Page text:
Abstract P365: The Beneficial Effect of Moderate Alcohol Consumption on Type 2 Diabetes Risk is Modified by Smoking Status and BMI in The French E3n Cohort
Background - A U-shape relationship between alcohol consumption and risk of type 2 diabetes (T2D) has already been suggested. While smoking has been shown to act synergically with alcohol, with improvement of insulin sensitivity in ex-smokers, little is known about a possible interaction between alcohol and body mass index (BMI) on T2D risk.
Material & Methods - We investigated the relationship between alcohol consumption (categorized as non-consumers, 2 drinks/day, 1 drink=10g of ethanol) and T2D among 66,118 women from the French prospective E3N cohort, the French component of EPIC. Multivariate Cox models were performed to estimate hazard ratios (HR) and 95% confidence intervals (CI) and were then stratified by BMI and smoking status (non-, former and current smokers). Between 1992 and 2007, 1,369 cases of incident diabetes were identified and validated using a drug reimbursement dataset and a supplementary questionnaire.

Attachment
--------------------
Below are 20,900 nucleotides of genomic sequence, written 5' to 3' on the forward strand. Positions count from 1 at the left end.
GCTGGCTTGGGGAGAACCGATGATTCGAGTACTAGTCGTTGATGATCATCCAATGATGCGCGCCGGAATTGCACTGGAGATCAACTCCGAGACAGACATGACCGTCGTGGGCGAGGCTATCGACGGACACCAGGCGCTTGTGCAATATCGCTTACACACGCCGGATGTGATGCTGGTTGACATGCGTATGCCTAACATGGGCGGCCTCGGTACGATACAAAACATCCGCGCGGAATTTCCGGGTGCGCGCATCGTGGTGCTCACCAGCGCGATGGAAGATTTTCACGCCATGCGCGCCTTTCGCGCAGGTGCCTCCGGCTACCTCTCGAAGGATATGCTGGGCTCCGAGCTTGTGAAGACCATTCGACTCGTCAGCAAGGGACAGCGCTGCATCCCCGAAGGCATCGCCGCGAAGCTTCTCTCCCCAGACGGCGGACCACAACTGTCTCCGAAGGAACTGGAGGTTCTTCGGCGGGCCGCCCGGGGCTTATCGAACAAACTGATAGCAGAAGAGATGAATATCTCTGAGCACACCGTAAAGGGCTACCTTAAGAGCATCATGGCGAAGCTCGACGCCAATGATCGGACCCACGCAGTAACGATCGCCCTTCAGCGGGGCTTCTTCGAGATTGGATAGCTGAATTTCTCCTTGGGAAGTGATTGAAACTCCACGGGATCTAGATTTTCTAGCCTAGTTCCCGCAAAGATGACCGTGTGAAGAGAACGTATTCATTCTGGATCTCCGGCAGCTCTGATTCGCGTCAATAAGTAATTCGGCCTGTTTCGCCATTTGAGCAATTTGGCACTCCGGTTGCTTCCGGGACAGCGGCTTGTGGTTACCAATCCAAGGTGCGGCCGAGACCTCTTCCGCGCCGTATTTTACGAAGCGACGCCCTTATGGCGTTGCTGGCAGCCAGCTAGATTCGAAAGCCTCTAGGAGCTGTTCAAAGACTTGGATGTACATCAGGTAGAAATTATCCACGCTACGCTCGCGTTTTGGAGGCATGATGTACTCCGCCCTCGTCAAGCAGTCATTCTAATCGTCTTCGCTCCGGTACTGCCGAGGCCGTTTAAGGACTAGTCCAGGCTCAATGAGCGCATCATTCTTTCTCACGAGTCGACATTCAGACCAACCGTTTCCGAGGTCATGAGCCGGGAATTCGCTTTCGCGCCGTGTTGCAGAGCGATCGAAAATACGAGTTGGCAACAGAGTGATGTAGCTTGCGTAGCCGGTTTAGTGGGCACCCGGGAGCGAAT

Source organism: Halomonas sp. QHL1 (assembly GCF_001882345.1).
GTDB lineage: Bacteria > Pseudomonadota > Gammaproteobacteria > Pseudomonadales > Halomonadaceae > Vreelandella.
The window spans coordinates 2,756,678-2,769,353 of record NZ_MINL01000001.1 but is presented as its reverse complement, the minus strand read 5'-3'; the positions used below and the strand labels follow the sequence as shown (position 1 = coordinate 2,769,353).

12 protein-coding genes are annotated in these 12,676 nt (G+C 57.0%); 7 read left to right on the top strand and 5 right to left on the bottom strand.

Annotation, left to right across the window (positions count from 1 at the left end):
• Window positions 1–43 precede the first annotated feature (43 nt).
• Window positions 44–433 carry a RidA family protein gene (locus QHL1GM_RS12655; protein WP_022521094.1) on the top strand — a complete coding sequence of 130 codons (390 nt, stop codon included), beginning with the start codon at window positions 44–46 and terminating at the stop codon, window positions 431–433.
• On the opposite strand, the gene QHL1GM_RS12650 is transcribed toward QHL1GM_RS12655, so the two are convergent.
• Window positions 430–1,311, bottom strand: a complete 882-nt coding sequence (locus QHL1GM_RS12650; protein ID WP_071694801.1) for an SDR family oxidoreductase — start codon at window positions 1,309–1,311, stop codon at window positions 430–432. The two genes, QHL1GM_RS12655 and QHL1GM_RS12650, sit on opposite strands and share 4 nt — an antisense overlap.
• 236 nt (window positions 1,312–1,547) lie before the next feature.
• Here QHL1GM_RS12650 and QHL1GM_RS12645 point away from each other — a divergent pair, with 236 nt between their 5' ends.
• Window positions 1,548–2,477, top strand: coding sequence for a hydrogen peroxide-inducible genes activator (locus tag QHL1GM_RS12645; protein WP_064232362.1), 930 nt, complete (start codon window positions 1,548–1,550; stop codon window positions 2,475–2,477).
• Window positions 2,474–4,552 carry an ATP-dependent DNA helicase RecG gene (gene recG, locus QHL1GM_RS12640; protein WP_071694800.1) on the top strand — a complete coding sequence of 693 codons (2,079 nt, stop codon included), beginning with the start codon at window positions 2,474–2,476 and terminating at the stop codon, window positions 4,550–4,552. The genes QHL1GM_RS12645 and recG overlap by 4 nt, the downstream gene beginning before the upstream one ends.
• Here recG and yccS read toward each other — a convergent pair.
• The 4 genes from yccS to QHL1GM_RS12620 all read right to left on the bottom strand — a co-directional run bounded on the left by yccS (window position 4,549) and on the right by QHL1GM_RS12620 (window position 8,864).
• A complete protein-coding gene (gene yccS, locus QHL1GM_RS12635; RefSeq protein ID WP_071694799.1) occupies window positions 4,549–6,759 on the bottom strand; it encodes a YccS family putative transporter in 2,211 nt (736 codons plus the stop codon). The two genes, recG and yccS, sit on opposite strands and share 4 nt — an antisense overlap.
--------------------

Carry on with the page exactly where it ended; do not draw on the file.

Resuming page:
Results - The median alcohol intake among consumers was 0.8 drink/day. Compared to non-consumers, women in the [1-2 drinks/day] category had a significantly lower rate of T2D (HR=0.81 [0.66-0.99]). Higher or lower intakes were not significantly associated with risk of T2D but the pattern of HRs was U-shaped across categories (HR=1, 0.98, 0.94, 0.81 and 0.95 respectively; P=0.04 for the quadratic term). The inverse association between moderate drinking and T2D risk was restricted to overweight or obese women (HR=0.73 [0.57-0.94]). The association was strongest among former smokers (HR=0.60 [0.41-0.87]).
Conclusion - The observed decrease in T2D risk associated with moderate alcohol consumption may be limited to overweight or obese women. Our findings also support the hypothesis of a combined beneficial effect of moderate alcohol consumption and smoking cessation on T2D risk.
- © 2012 by American Heart Association, Inc.